On being a first: 

It’s not something I ever planned. I’ll be honest, I was not aware that I was going to be the first woman or the first Hispanic to do that until a few months prior to me doing it. It was pointed out to me by somebody else at NASA. I was a little bit surprised because we had had so many shuttle launches that I assumed that would have happened already. The person who brought it up from NASA, he was the one to go back and investigate and go ask former pad leads if there had been a woman, and they were able to answer pretty quickly “no.” And then if there had been a Hispanic, and they also said “no.” 

On imposter syndrome: 

I understand how important this role is. We are the last people who will see the astronauts before they launch. We are the last people who touch the spacecraft, so we have to be perfect. And there were days where I would question whether I’m still the right person to do this. There were times where I wondered if they would come up to me and say, “You’re not qualified to do this role.” There were definitely times where I had to stand back and say, “You can do this. You know all of this in your head, you wrote this down, you designed the system this way.” Part of it is admitting that you do not know everything, and you will never know everything. However, you know enough to make sure that the job is done right.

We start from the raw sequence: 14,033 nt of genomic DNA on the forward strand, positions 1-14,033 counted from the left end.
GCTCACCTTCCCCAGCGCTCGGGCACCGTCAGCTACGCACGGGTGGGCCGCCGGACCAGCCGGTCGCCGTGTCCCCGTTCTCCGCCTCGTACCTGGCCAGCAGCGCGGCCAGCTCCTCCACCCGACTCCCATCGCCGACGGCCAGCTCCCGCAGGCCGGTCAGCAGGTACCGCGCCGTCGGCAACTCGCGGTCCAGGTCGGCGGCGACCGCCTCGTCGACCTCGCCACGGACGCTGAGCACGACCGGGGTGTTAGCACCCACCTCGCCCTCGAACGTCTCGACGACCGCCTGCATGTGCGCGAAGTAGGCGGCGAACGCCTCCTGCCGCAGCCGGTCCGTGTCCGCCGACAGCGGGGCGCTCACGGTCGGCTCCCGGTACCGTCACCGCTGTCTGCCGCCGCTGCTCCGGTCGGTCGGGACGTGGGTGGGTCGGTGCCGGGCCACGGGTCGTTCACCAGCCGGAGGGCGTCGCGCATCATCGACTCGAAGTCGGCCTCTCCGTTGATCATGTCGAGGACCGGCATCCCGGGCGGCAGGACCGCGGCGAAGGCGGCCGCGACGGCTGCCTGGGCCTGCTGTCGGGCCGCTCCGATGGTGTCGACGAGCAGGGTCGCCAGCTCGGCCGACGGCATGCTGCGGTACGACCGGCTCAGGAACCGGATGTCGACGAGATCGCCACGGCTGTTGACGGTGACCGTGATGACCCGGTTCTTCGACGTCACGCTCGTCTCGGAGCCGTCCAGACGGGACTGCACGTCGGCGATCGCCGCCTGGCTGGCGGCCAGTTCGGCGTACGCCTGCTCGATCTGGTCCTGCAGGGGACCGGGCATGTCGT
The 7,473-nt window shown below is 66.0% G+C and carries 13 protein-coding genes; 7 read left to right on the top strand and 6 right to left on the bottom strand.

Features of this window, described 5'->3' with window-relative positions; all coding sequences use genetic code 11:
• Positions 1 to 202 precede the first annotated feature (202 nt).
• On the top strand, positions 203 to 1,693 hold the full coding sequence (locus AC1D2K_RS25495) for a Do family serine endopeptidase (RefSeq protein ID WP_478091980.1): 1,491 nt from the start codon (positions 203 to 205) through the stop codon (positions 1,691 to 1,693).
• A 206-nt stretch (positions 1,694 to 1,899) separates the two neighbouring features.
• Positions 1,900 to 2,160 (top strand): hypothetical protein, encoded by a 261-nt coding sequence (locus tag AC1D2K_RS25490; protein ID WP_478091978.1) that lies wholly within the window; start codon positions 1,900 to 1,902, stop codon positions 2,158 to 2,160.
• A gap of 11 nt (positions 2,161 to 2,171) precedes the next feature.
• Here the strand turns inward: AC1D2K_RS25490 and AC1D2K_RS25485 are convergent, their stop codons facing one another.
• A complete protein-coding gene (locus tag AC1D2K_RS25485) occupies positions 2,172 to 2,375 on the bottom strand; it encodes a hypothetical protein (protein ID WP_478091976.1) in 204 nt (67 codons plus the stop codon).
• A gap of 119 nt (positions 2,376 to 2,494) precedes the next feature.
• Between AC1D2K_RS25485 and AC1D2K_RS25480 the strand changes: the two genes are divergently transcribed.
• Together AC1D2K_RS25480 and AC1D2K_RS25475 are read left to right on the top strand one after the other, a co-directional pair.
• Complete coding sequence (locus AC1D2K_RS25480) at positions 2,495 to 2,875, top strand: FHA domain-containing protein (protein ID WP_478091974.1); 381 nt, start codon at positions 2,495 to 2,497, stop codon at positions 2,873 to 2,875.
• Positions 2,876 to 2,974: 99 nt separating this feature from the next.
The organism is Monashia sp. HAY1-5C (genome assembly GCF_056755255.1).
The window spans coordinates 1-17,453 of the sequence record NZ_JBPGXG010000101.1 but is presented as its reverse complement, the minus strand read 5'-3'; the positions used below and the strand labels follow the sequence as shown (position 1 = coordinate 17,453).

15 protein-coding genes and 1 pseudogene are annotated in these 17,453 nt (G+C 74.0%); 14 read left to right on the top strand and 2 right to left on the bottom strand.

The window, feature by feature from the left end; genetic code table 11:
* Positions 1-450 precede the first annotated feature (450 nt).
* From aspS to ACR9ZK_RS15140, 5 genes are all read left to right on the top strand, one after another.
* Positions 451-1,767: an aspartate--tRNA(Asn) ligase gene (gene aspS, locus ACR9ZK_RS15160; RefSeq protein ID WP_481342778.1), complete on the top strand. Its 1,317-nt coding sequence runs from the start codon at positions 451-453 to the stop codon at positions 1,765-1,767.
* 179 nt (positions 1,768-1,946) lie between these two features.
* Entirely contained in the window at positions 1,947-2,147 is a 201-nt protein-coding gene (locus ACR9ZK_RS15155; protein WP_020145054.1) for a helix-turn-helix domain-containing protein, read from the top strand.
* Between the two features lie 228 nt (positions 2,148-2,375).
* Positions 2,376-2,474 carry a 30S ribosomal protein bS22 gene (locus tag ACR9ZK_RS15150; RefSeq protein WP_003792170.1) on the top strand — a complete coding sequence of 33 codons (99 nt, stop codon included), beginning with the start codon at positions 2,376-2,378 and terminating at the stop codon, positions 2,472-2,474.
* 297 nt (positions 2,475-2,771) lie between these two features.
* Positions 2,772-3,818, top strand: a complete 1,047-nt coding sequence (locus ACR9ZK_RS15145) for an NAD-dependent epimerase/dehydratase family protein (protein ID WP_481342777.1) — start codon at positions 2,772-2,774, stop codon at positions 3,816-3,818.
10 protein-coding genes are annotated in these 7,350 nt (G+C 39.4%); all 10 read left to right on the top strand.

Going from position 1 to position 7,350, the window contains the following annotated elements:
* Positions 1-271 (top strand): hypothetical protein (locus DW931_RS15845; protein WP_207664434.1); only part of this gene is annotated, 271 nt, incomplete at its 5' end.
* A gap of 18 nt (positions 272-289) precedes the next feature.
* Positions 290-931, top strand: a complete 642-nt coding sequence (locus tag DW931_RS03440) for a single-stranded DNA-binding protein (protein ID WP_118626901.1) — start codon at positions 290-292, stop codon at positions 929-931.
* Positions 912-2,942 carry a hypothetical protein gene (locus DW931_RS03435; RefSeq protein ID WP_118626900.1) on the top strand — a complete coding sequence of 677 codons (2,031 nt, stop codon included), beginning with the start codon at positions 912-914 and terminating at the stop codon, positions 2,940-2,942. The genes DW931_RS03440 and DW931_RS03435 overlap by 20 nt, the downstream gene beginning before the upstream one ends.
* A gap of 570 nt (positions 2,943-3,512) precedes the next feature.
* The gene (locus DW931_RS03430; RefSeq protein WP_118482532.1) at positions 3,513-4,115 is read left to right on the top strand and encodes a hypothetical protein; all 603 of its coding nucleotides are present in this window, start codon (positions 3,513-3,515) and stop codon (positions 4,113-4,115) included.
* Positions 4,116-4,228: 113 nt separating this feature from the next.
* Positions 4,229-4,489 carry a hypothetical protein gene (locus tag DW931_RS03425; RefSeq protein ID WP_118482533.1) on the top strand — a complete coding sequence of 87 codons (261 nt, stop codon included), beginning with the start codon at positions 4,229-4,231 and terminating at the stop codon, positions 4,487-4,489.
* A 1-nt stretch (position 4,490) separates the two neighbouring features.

On being a servant leader: 

By nature, I’m a very passionate person. I think that passion really drives what I do on a daily basis. I do this because I love human space- flight, and I believe in it, and I want to contribute to make sure that it is successful. When it comes to my leadership style, I do sacrifice quite a bit personally for the good of the program. And I don’t know if that’s a good quality or a bad one. I think I’m still trying to understand and figure that out. But I just have to remind myself that what we do is important, and it’s important that we get it right. And how I fit into that puzzle—you know, the work that I do matters.  

On handling stress: